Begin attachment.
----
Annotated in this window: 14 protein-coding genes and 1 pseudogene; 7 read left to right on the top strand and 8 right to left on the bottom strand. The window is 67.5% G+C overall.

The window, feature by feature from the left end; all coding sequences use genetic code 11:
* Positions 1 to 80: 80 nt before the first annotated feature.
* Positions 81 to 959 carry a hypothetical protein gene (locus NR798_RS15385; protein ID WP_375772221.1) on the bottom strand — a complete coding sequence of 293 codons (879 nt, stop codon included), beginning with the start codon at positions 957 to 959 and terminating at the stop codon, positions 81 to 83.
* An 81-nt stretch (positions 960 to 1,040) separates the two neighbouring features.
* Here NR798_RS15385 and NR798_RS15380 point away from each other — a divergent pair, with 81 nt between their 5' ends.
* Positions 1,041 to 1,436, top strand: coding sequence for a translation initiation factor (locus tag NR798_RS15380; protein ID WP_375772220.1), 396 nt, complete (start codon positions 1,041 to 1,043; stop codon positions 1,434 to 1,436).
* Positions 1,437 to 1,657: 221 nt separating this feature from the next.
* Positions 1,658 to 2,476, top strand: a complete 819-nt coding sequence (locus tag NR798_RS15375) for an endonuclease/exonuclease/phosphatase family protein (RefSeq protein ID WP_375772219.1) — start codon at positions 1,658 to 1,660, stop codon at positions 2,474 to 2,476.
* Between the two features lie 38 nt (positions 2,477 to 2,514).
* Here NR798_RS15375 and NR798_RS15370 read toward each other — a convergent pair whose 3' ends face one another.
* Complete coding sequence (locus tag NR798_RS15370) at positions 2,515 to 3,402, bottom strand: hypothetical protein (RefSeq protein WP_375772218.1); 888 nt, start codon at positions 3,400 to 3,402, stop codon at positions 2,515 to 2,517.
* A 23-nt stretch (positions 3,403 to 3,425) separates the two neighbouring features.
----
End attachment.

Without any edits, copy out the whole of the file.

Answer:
Annotated in this window: 14 protein-coding genes and 1 pseudogene; 7 read left to right on the top strand and 8 right to left on the bottom strand. The window is 67.5% G+C overall.

The window, feature by feature from the left end; all coding sequences use genetic code 11:
* Positions 1 to 80: 80 nt before the first annotated feature.
* Positions 81 to 959 carry a hypothetical protein gene (locus NR798_RS15385; protein ID WP_375772221.1) on the bottom strand — a complete coding sequence of 293 codons (879 nt, stop codon included), beginning with the start codon at positions 957 to 959 and terminating at the stop codon, positions 81 to 83.
* An 81-nt stretch (positions 960 to 1,040) separates the two neighbouring features.
* Here NR798_RS15385 and NR798_RS15380 point away from each other — a divergent pair, with 81 nt between their 5' ends.
* Positions 1,041 to 1,436, top strand: coding sequence for a translation initiation factor (locus tag NR798_RS15380; protein ID WP_375772220.1), 396 nt, complete (start codon positions 1,041 to 1,043; stop codon positions 1,434 to 1,436).
* Positions 1,437 to 1,657: 221 nt separating this feature from the next.
* Positions 1,658 to 2,476, top strand: a complete 819-nt coding sequence (locus tag NR798_RS15375) for an endonuclease/exonuclease/phosphatase family protein (RefSeq protein ID WP_375772219.1) — start codon at positions 1,658 to 1,660, stop codon at positions 2,474 to 2,476.
* Between the two features lie 38 nt (positions 2,477 to 2,514).
* Here NR798_RS15375 and NR798_RS15370 read toward each other — a convergent pair whose 3' ends face one another.
* Complete coding sequence (locus tag NR798_RS15370) at positions 2,515 to 3,402, bottom strand: hypothetical protein (RefSeq protein WP_375772218.1); 888 nt, start codon at positions 3,400 to 3,402, stop codon at positions 2,515 to 2,517.
* A 23-nt stretch (positions 3,403 to 3,425) separates the two neighbouring features.